10. Fist mission, or "tyson" as the speedrunning discipline is called, should (does not have to per se) also involve a berserk pack. Punching something to gibs usually is quite satisfying, even if not necessarily much of a challenge at times. Well, I might give some feedback eventually, but I would like to point out that at times starting with a "blank slate" is probably easier, and maybe more satisfying than gradually working on a single map for like a month or two whenever feedback comes rolling in. You might better off starting a new map to experiment with, and returning to this one later down the line when you have some more experience and fresh ideas of your own. I think the last thing you should want is to end up in a position in which people tell you what they would like to see (because we all like different things), and you becoming their "mapping droid", if that makes any sense. Keep the map for now, or maybe do some simple touchups, but also try starting something new from scratch, it might help you a lot.
  11. Read this, then edit your OP accordingly: Your map format requires ZDoom or higher as the sourceport to run it with. Not too bad in terms of visuals for a first map, would recommend looking at other releases to see how people did things there to create a more believeable space. Gameplay is pretty shallow. If all you use is hitscanners and imps, most likely you're not gonna end up with something that has a lot of variety to it, if put in layouts such as this. The last huge room with all the former humans and imps wasn't very exciting to clear for lack of firepower and lack of threat. Huge spaces are more interesting if you use higher tier monsters like revenants, Mancubi, and Arachnotrons. Might as well put down some more weapons so that people have a larger arsenal to choose from. Chaingun and shotgun only usually isn't too much fun, especially because these two weapons behave kinda similar in this map of yours because of its layout. Large areas doesn't necessarily mean better gameplay. What makes gameplay interesting is how you work with the scope of the rooms and what manner of dynamic you create in doing so. Personally I like it better to design rooms for monsters, as opposed to designing a room to then add stuff later.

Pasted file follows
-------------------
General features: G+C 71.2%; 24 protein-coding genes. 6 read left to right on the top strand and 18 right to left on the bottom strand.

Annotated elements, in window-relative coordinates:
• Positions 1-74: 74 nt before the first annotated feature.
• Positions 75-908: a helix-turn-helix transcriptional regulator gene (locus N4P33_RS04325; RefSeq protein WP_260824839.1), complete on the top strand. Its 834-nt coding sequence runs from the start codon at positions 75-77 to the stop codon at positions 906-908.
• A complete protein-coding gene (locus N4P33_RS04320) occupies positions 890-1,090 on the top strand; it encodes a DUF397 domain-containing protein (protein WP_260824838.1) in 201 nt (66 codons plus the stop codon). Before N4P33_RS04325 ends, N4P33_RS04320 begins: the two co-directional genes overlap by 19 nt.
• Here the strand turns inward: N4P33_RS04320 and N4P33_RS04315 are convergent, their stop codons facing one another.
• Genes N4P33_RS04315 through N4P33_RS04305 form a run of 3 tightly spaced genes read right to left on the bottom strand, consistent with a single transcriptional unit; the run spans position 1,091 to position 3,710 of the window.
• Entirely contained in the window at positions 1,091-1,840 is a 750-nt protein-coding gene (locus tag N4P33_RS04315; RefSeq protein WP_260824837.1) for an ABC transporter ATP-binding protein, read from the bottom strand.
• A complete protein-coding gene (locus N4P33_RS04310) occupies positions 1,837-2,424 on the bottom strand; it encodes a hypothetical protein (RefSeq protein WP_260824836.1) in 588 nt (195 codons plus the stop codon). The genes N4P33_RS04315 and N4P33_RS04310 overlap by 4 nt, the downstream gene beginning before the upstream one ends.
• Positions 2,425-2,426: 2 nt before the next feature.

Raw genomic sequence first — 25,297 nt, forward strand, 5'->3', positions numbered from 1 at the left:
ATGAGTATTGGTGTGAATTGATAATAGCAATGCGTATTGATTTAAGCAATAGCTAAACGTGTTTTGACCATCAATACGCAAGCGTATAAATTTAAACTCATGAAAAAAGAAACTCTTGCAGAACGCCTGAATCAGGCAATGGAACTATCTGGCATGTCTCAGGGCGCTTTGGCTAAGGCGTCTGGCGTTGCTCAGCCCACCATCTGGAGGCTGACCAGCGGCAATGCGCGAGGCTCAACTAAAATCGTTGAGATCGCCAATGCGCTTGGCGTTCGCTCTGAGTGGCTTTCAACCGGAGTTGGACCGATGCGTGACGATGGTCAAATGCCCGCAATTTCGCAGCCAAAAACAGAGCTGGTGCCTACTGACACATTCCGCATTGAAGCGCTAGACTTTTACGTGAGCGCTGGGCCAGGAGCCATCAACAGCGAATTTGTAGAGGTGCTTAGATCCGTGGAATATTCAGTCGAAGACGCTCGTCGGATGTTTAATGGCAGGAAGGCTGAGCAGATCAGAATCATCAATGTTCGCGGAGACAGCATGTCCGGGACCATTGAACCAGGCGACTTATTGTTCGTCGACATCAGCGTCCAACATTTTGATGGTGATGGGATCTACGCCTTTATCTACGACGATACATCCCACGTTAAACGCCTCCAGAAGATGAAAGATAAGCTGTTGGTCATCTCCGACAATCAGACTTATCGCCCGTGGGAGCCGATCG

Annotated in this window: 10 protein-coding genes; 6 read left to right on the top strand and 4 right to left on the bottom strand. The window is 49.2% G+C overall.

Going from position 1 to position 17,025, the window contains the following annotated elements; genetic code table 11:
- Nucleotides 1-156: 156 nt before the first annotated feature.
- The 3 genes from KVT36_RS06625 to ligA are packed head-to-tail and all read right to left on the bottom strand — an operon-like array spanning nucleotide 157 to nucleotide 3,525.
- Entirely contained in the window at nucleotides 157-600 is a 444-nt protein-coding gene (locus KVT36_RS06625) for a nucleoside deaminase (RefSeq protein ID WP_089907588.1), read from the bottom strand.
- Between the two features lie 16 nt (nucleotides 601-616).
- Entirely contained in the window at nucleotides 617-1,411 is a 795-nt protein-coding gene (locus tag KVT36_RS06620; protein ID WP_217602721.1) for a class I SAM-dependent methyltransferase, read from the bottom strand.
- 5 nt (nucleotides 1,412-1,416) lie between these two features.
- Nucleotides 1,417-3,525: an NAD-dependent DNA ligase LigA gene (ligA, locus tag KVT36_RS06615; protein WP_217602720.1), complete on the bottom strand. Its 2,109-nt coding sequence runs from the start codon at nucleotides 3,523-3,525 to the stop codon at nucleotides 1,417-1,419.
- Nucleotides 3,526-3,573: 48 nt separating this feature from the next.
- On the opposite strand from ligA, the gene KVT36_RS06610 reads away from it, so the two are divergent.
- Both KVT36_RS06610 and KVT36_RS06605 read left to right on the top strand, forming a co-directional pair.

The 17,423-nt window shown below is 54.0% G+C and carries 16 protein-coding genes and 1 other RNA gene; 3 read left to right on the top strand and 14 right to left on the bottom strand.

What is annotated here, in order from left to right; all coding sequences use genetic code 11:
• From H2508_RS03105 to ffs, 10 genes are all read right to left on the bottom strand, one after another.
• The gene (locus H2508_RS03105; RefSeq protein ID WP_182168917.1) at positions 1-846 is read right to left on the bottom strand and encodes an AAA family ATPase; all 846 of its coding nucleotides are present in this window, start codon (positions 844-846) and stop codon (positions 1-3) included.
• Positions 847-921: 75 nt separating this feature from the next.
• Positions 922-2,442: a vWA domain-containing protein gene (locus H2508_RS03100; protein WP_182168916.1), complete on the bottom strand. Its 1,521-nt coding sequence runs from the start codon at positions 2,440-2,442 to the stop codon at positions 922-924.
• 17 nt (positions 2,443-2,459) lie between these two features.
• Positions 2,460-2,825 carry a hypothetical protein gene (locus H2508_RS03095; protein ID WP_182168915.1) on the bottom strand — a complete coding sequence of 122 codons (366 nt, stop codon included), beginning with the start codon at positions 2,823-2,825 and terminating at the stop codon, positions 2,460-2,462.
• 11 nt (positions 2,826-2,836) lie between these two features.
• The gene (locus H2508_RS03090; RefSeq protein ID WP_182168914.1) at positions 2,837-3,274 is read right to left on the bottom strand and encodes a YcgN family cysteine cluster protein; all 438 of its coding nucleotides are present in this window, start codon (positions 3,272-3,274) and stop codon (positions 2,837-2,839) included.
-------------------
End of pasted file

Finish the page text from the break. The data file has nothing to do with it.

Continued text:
12. Thouroughly agreed. Though I didn't really get upset, I simply find it annoying when things update all on their own without requiring any manner of confirmation on my end. I never looked into disabling updates or anything for Firefox either, so I can't blame Mozilla for that.
  13. I probably shouldn't talk on behalf of Lutz, but at this point I can't help but think that your idea of "help" is not something that is gonna be going anywhere. It's not like this map has been made and released within a few hours without any playtesting whatsoever. The author made a map that he likes such as it is, and isn't that what really matters?